Not sure that'll be relevant soon. The price of solid state storage is quickly dropping...as the capacity (and reliability) continues to increase. Haswell will provide 'power' and efficiency (battery life)---both on the CPU and iGPU, now approaching discrete speeds. Not that they're there yet....but these generational updates to Intel's silicon become more and more SoC style, ala ARM and Tegra (nVidia). Both the GPU and CPU on the same die...smaller wafer production, increased visibility in the mobile market....I think Intel missed this mark completely and are now on top of providing 'mobile' power as well as increasing efficiency in their traditional 'computer' chips. These next couple of years will be exciting. And not just for the CPU and GPU updates....but what they'll provide in the sense of HiDPI displays without challenges....the IPS vs OLED and the race to such high resolution that we are unable to determine pixels with our human vision. High speed Broadcom chips for LTE and soon, 5g with theoretical download speeds @ 1Gb/s....etc. There's a lot going on at Intel to remain relevant in a more 'mobile' world....and their recent change in management ...as well as OEMs demanding more power, better graphics, and longer battery life (power efficiency)...it's impossible to count Intel out. With a world population exceeding 7 billion and growing daily, there's plenty of room for SoC competitors and 'ideas' on how best to implement all earlier discussed attributes. When I bought my 15" rMBP, I was a bit concerned about the lack of an optical drive so I did buy Apple's external drive. I plugged it in once to transfer my FCP and Logic projects and al, of the extra content that come with each program. Since then, I've had no need for it. Our audio and video projects are now either shared via cloud storage or USB thumb drives. Or simply computer to computer with AirShare on the newer Macs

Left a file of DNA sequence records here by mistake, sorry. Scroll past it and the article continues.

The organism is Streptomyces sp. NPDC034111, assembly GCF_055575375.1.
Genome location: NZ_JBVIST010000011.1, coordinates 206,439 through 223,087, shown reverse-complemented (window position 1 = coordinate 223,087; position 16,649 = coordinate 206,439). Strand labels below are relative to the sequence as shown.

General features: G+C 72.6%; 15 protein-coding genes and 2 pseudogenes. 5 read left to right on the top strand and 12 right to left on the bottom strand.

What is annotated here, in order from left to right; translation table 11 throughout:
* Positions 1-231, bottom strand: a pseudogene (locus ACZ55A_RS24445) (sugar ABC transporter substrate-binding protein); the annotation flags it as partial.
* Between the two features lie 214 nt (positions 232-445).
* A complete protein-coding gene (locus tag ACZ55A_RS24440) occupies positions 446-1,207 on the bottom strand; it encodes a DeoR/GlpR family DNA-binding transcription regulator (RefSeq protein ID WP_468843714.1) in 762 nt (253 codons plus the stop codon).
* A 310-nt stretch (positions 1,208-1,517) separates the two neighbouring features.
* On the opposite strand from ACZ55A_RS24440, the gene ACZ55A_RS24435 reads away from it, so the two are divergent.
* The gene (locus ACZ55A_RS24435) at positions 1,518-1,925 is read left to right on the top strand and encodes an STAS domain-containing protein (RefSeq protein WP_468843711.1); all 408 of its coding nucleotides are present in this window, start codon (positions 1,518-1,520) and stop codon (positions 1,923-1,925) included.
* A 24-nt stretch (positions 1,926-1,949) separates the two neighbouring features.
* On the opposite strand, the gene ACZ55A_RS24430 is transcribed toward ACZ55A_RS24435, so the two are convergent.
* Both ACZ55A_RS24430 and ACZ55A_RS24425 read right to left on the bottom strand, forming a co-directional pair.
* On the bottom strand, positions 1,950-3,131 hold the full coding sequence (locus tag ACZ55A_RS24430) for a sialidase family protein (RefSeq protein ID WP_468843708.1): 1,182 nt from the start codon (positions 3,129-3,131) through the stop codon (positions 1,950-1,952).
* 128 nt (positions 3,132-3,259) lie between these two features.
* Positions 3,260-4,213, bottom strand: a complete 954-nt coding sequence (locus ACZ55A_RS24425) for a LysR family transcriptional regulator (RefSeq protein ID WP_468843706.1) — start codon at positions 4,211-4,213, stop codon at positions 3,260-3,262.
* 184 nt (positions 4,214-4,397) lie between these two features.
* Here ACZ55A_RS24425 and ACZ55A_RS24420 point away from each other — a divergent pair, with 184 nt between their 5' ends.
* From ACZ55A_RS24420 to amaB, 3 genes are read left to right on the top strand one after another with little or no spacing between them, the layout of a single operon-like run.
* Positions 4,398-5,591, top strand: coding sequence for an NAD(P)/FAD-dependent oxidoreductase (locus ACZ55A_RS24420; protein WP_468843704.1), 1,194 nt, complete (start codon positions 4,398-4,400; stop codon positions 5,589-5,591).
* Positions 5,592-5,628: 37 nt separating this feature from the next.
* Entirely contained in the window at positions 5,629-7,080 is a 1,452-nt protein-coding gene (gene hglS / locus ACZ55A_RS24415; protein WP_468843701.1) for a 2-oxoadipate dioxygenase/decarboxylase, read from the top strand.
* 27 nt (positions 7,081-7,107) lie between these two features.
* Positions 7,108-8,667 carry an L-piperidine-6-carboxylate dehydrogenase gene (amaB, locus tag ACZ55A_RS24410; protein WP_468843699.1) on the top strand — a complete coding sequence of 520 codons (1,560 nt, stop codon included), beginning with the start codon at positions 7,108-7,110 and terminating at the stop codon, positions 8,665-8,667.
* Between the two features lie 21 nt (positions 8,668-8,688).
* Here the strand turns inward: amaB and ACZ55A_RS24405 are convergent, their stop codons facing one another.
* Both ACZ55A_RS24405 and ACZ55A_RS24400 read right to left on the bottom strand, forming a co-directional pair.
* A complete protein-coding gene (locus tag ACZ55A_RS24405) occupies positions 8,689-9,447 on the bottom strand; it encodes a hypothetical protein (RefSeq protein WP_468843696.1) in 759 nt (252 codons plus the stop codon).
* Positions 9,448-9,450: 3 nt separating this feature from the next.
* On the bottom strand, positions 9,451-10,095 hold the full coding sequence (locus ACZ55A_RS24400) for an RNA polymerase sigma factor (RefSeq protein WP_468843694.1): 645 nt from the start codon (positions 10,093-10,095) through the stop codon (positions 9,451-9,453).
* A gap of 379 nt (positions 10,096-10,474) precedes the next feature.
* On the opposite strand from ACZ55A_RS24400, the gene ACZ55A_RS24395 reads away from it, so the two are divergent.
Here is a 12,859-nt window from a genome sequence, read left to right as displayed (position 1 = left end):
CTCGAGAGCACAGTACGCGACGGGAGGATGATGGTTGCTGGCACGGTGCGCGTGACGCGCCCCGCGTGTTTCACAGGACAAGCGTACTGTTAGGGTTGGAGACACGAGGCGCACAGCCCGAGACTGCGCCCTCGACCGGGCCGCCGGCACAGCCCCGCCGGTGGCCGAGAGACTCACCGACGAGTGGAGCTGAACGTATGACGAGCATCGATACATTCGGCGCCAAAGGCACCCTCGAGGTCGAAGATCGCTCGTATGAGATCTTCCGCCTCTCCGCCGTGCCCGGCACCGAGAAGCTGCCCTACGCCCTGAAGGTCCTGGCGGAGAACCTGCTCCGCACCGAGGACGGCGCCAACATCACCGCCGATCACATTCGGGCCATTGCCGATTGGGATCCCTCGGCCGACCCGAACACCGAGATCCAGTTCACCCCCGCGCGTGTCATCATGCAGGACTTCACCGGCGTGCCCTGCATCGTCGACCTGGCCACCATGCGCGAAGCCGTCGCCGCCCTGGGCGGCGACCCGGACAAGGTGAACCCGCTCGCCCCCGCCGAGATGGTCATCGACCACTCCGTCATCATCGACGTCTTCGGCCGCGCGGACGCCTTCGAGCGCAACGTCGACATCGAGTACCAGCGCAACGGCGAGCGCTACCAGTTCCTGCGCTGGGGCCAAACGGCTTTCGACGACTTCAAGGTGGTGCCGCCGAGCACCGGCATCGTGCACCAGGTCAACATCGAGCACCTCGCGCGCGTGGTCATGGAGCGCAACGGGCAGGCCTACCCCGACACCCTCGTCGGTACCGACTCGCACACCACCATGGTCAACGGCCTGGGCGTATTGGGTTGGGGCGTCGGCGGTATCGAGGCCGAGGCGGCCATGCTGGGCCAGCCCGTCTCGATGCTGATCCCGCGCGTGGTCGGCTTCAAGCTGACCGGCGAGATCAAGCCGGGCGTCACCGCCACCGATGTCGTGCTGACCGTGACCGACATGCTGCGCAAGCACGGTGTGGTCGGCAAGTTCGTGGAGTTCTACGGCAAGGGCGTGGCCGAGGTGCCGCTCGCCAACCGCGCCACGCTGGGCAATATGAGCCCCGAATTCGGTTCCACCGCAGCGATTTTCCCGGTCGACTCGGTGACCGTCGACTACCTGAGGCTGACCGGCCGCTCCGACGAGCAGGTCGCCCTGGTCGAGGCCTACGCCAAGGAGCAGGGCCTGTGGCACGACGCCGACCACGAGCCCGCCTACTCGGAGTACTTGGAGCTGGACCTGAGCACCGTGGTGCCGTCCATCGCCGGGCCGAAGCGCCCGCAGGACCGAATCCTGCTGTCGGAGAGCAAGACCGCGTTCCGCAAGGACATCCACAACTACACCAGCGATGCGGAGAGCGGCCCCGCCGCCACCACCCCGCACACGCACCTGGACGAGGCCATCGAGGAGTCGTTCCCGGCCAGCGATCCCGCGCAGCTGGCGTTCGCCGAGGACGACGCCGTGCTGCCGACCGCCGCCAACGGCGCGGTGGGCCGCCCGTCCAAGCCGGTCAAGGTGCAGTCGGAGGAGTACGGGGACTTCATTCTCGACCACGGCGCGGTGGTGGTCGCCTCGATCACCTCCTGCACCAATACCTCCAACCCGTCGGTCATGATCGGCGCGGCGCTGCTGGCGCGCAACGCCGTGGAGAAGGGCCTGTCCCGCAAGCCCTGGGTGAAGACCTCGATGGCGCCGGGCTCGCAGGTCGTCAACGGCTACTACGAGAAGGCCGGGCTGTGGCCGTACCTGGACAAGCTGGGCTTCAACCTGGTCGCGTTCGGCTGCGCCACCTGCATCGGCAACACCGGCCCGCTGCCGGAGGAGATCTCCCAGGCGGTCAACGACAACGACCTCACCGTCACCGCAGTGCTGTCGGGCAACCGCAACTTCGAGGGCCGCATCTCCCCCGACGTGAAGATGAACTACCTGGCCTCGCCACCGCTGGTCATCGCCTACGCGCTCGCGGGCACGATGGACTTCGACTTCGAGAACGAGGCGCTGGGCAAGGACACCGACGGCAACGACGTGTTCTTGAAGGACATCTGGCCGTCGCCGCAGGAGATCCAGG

I just don't think there will be three lines of 13" MBPs soon. Maybe two...as I think we are a bit early with energy technology to stuff retina into a MBA. But soon....as soon as Intel, AMD, or ARM is able to yield powerful enough silicon and graphics with complimentary battery technology....we'll be there! 10 hour battery life in the laptop. Two days in the tablets...a week on your smartphone. We're getting there...and it's exciting to me as a 42 year old and my first computers in the early 80s being a Commodore 64--- then the venerable Apple IIe, a high school career without cell phones...and starting off as a kid listening to vinyl and 8 tracks In the car....to cassette. To CD. To DVD. To Blu Ray and digital download...it's been an amazing three decades and hard to imagine the iPod or iPhone being as antiquated in 2025 as the Sony Walkman is today;)

I have been a bit spoiled carrying around my Samsung Chromebook recently, so what I would really like from Apple is a non retina MBP (13 inch) with the lighter, thinner MBP retina body. If I saw this in a sub 3 lbs laptop I'll be sold.
Edit: Didnt know the 13 inch MBP w/ Retina didnt come with a dvd drive. I need one of those and I doubt Apple will be adding them back in (it needs to play blu ray also). Oh well.